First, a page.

Why take this course?
This is a wide-ranging MA that combines cultural, historical and industry-specific analysis with critical and theoretical study. It provides an interdisciplinary approach to a range of current and important media contexts and industries covering broadcast, print and digital media modes. It offers a range of political, industry-based, and text-based approaches to media and its communication strategies as well as opportunities for you to develop your own interests through the dissertation, industry study, screenwriting project or work placement project.
The degree is taught by a team of experienced lecturers who have researched and published in their specialist areas, and who bring those specialisms to their teaching sessions. This course will enable you to become multi-skilled and knowledgeable in ways that employers are now demanding and will prepare you to apply for jobs in areas such as teaching, publishing, journalism, scriptwriting, film and media management. In addition, the course is ideal preparation for further postgraduate work.
What will I experience?
On this course you can:
Produce screenplays for film and television while working with a specialist tutor
Be involved in and contribute to our dynamic research culture through your film/TV dissertation
Engage with our researchers and published experts, many of whom have international reputations
What opportunities might ti lead to?
The skills you will develop on this course can prepare you for roles within the media and other creative industries, in particular the film and television industries. Alternatively, many of our graduates find roles within a variety of media industries and a number of them have gone on to study for PhDs or teaching qualifications.
Here are some routes our graduates have pursued:
You will develop a wide range of skills throughout the course such as applying theoretical approaches and using critical skills in close analysis and reading of key film and television texts. All units on this course focus on both film and television, but your final research project can cover both media or specialise in one of these two areas.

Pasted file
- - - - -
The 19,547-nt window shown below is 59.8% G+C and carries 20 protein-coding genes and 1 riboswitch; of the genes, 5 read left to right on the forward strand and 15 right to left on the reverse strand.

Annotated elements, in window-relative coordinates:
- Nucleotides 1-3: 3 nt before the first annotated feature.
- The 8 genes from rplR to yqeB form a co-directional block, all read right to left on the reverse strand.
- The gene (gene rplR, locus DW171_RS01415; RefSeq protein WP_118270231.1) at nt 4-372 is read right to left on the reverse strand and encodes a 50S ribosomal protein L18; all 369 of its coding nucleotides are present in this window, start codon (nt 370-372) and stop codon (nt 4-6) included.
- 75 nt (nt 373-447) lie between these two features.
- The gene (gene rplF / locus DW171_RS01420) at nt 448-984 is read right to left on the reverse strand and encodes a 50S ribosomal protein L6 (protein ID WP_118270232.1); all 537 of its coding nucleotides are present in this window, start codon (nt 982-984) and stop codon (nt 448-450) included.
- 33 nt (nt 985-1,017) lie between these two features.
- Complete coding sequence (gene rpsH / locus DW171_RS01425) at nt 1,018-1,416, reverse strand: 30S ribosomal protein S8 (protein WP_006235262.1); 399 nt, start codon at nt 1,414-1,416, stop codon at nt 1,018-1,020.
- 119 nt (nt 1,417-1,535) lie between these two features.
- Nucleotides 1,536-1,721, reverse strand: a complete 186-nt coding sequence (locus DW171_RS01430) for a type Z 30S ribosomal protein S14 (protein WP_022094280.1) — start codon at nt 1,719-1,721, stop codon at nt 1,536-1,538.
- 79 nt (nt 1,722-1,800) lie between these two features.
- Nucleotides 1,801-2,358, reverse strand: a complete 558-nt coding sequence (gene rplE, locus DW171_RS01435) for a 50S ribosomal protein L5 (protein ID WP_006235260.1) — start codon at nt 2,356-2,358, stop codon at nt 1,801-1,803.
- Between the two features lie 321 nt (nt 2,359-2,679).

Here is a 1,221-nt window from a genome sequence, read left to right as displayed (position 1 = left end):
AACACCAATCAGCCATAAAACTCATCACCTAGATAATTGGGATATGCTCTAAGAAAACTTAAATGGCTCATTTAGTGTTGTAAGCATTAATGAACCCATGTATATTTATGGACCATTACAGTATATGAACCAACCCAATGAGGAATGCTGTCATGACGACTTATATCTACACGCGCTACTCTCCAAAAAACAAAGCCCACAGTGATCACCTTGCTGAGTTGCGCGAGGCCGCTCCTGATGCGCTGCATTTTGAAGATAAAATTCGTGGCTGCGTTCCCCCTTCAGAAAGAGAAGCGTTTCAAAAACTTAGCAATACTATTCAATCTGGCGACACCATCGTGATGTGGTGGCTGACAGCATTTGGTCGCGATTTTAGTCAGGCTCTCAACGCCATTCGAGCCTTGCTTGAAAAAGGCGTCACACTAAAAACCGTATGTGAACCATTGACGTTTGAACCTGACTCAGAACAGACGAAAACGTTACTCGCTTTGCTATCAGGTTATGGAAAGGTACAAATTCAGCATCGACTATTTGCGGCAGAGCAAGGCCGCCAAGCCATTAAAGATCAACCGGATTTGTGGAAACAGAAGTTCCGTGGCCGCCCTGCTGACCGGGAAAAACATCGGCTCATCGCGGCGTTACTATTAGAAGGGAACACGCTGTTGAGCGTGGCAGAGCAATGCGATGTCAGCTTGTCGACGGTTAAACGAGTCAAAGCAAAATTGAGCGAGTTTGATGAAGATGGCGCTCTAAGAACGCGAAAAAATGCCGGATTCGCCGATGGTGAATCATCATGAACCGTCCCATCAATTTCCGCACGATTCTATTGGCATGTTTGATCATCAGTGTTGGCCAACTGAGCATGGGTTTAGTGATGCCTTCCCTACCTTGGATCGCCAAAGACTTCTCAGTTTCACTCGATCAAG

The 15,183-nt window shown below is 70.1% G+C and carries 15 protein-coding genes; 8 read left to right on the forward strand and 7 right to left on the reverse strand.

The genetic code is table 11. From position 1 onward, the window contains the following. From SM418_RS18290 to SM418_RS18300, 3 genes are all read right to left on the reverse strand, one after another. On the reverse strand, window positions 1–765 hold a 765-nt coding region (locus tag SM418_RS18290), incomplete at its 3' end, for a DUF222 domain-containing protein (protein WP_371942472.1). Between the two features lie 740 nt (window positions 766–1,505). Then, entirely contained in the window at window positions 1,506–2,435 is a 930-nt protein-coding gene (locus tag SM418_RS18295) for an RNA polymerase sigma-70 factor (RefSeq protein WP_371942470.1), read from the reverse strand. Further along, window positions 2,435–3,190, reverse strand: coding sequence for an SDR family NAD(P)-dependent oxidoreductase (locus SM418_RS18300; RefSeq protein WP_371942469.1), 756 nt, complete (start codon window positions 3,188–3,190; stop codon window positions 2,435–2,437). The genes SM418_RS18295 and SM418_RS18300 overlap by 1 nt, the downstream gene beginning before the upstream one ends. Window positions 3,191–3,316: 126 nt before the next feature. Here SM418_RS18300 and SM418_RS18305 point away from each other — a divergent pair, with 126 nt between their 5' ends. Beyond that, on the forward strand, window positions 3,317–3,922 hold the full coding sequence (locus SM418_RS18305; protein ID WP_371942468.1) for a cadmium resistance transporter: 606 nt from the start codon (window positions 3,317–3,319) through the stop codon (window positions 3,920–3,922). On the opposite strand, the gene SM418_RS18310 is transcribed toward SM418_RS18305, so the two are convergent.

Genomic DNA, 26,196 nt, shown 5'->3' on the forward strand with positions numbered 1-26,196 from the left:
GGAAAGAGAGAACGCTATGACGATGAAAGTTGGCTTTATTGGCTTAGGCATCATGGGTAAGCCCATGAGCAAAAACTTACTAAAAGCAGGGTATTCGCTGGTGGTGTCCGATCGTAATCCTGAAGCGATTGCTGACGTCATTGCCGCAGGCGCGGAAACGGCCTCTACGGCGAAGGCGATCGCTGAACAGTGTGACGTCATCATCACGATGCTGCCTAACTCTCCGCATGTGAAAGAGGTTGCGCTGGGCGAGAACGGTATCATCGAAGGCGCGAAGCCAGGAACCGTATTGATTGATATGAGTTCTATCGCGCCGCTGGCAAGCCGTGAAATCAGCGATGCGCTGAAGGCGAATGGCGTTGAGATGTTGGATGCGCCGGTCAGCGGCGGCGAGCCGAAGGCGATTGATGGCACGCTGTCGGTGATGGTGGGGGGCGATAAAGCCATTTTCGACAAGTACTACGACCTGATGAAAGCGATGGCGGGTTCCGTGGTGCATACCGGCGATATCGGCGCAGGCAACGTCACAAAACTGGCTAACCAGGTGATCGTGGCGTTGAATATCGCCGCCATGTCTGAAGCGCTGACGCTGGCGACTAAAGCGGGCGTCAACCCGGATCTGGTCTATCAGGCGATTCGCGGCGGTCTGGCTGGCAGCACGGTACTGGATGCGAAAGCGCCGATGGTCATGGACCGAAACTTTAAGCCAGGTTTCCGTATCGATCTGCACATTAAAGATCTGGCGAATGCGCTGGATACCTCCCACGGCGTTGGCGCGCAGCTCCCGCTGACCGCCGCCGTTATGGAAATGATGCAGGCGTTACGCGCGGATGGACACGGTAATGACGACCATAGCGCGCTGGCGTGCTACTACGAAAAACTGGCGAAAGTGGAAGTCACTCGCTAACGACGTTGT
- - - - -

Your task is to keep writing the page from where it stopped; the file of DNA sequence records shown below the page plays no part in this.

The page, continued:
Here are the units you will study:
Research Methods (30 credits): This unit covers how to carry out research in film archives, how to do a literature search in film and television, and how to produce a thesis which is well structured and methodologically rigorous.
Media Contexts (30 credits): Investigate the ways in which a wide range of media texts communicate meaning. This unit will use a range of media texts as examples, including film, television, magazines, newspapers, fiction, graphic novels and comics. Theoretical approaches to all these contexts for interpreting and understanding media texts will form an important part of this unit.
Media Politics (30 credits): You will research and explore the various ways in which media reflects and represents political issues and identities.
Media Cultures and Industries (30 credits): You will explore a range of media industries and cultures including audience and fan cultures; film and television industry structures and policies; digital cultures and the scriptwriting industry.
Options to choose from include:
Short screenwriting project (30 credits): A self-directed practical writing project developing a short piece of drama for either film or television.
Industry study (30 credits): An opportunity to engage in an individual study of a media industry.
Short dissertation (30 credits) or Dissertation (60 credits): You will research and write a thesis focused on a defined research topic and/or question.
Your learning experience will not only cover the theory of these two media forms but you will also be given the opportunity to produce your own screenplays for film and TV. This is designed to develop more applied skills that will complement the theoretical components of the course.
Assessment is predominantly essay based in order to help you develop advanced research and analysis skills. Some units also involve individual oral presentations, so you can develop presentation skills at a higher level and engage in stimulating, sophisticated academic debates in your seminars.
This course will enable you to become multi-skilled in ways that employers are now demanding and will help prepare you to apply for jobs in such areas as teaching, publishing, journalism, scriptwriting, film and media management. In addition, it is ideal preparation for further postgraduate work or research at PhD level.